Prepare Your Staff
Get Familiar with Your Platform
Communicate with Participants
Zoom Registration & Passwords
Schedule a Test Run
Double Check your Technology

Setting Up Your Virtual Meeting

On the day of your meeting, you will want to double check your settings, send any reminder emails, and troubleshoot any technology issues. Give yourself 30 minutes (at least) to log on and get started, troubleshoot any issues, and start sharing your screen if you need to. This section will review specific settings to disable or enable, setting up your physical and technological space, and preventing meeting disruptions.

Virtual Platform Settings

If you are using Zoom, make sure you toggle the below settings at least 30 minutes before your meeting. These settings are intended to address large and/or public meetings and will help make your meeting more secure. If you are hosting a small or private meeting, you do not need to address all of these. Some of these settings must be addressed on the Zoom Web Portal prior to launching your meeting and some of them can only be addressed in the Zoom Window after you start your meeting. Lastly, even though these settings are geared towards Zoom, they apply in principal to any platform you are using.

Zoom Setting Overview for Large Meetings

Disable/Turn Off These Settings Enable/Turn On These Settings Optional Settings
  • Turn off participant video (for large meetings)
  • Turn off authentication requirement for all users on all platforms (this setting forces people to create Zoom accounts but does not necessarily make your meeting more secure)
  • Disable “Allow Removed Participants to Re-join"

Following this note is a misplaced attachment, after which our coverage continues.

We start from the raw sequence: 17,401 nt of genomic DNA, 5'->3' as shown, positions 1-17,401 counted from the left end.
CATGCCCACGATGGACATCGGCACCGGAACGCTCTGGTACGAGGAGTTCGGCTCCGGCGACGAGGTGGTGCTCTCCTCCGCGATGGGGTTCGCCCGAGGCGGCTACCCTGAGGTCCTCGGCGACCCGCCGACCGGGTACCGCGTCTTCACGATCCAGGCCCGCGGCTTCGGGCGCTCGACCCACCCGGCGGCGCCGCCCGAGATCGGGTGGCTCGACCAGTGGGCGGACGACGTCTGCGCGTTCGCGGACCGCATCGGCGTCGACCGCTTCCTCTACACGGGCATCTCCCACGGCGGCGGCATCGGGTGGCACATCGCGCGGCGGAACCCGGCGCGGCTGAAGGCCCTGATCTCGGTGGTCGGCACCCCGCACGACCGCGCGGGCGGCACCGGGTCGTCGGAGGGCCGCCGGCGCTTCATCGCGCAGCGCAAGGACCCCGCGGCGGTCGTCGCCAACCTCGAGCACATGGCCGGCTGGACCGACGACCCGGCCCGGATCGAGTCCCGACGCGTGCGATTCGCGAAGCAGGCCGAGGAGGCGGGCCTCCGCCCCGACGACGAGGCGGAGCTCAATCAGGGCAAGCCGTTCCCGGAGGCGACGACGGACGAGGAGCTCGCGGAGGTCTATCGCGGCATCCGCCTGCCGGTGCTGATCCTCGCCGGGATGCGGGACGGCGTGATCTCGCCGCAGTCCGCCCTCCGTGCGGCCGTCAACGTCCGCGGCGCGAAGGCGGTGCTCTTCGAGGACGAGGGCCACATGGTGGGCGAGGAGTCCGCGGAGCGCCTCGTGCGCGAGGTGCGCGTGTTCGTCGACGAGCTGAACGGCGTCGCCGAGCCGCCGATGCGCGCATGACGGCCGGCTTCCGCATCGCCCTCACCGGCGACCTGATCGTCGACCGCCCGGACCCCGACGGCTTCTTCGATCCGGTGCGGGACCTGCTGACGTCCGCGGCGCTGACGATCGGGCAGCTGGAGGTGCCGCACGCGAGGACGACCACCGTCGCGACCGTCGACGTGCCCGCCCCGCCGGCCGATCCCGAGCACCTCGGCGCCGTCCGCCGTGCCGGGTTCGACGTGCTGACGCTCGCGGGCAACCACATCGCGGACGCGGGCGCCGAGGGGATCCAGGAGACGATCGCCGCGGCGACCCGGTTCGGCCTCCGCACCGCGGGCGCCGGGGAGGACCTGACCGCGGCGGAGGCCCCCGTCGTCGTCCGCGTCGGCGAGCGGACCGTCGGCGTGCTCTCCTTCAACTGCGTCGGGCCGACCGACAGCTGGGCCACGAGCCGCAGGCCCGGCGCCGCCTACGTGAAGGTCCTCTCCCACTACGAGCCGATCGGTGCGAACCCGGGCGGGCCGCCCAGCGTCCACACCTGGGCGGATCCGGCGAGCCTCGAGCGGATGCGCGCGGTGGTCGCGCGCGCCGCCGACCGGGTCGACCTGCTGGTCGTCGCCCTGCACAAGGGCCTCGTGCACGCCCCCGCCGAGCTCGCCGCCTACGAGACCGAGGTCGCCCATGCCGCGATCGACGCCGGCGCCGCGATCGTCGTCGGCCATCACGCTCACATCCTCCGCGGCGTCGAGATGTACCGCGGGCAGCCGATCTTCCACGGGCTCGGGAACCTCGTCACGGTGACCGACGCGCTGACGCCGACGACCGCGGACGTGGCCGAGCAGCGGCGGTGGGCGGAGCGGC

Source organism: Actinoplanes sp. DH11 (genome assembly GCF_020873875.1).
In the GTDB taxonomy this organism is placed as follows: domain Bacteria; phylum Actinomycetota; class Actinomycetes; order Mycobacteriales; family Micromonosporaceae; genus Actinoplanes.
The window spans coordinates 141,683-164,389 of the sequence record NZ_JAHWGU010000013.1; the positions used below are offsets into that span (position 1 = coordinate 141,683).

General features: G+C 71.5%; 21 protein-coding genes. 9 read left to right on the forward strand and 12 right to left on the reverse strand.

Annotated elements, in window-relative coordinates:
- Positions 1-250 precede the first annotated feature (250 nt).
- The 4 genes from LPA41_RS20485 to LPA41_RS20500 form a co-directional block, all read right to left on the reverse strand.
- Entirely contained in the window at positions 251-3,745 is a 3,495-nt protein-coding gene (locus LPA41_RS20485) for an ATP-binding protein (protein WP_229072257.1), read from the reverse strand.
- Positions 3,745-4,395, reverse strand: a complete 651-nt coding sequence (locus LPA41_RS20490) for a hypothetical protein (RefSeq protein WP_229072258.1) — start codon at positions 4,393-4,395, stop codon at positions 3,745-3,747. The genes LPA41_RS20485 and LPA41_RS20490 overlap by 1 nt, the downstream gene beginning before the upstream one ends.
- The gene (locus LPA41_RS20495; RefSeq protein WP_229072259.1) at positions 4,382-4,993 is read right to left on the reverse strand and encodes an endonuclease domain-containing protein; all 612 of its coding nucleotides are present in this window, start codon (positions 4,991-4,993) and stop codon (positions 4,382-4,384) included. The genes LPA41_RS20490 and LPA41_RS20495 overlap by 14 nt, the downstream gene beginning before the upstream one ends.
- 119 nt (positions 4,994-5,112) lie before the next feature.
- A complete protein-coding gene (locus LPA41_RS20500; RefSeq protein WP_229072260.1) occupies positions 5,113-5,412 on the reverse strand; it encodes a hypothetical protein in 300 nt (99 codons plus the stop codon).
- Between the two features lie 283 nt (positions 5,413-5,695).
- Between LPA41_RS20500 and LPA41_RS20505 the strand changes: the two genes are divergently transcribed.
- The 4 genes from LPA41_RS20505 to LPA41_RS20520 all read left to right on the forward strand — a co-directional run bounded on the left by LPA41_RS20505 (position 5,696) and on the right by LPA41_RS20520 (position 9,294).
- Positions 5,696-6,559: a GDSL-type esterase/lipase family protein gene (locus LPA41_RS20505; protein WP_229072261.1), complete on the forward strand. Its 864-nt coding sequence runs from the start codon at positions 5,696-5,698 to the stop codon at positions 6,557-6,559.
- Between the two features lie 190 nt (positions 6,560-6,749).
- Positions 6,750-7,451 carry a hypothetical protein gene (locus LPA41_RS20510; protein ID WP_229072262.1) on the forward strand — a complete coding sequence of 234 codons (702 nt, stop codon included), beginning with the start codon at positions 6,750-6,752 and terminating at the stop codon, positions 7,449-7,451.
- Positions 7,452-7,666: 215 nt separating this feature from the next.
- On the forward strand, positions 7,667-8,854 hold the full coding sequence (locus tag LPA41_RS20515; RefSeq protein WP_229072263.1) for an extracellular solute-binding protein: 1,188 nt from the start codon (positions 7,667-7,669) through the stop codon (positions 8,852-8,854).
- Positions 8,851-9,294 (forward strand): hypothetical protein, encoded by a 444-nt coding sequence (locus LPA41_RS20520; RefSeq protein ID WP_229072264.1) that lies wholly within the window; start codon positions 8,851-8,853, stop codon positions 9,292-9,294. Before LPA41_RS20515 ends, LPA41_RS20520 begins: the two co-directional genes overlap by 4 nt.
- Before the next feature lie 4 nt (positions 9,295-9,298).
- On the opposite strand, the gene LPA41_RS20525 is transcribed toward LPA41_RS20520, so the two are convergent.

• Disable participants from using profile pictures in a meeting (these are the pictures that appear when video is turned off)
  • Disable participants from saving the chat
  • Disable “Allow participants to rename themselves”
  • Disable annotation for participants
  • Disable “File Transfer”
  • Disable Screen Sharing for participants
  • Disable “Join Before Host”
  • Disable “Private Chat”
  • Disable “Participants Can Unmute Themselves”
  • Disable “Virtual Background”
  • Disable “Far end camera control”
  • Enable telephone and computer audio for participants
  • Enable Chat (but only to all participants)
  • Enable muting participants upon entry
  • Enable Screen Sharing for host only
  • Turn on the chat auto-save
  • Enable “Co-Hosts”
  • Enable Personal Meeting ID
  • Turn on the sound notification when a participant joins or leaves, heard by host only
  • Turn on “Always show meeting control bar”
  • Turn on “Waiting Room”
  • Enable meeting password
  • Enable embed passcode in invite link for one-click join
  • Enable nonverbal feedback
  • Enable meeting reactions
  • Upcoming meeting reminder
  • Display end-of-meeting experience feedback survey for every meeting
  • Zoom polling
  • Zoom Breakout Rooms
  • Show Zoom windows during screen share (allows you to prevent participants from seeing zoom windows during screen share)
  • Zoom Whiteboard
  • Remote control (allow others to control screen share content)
  • Closed captioning
  • Language interpretation
  • Remote support (allows a user to request assistance from the host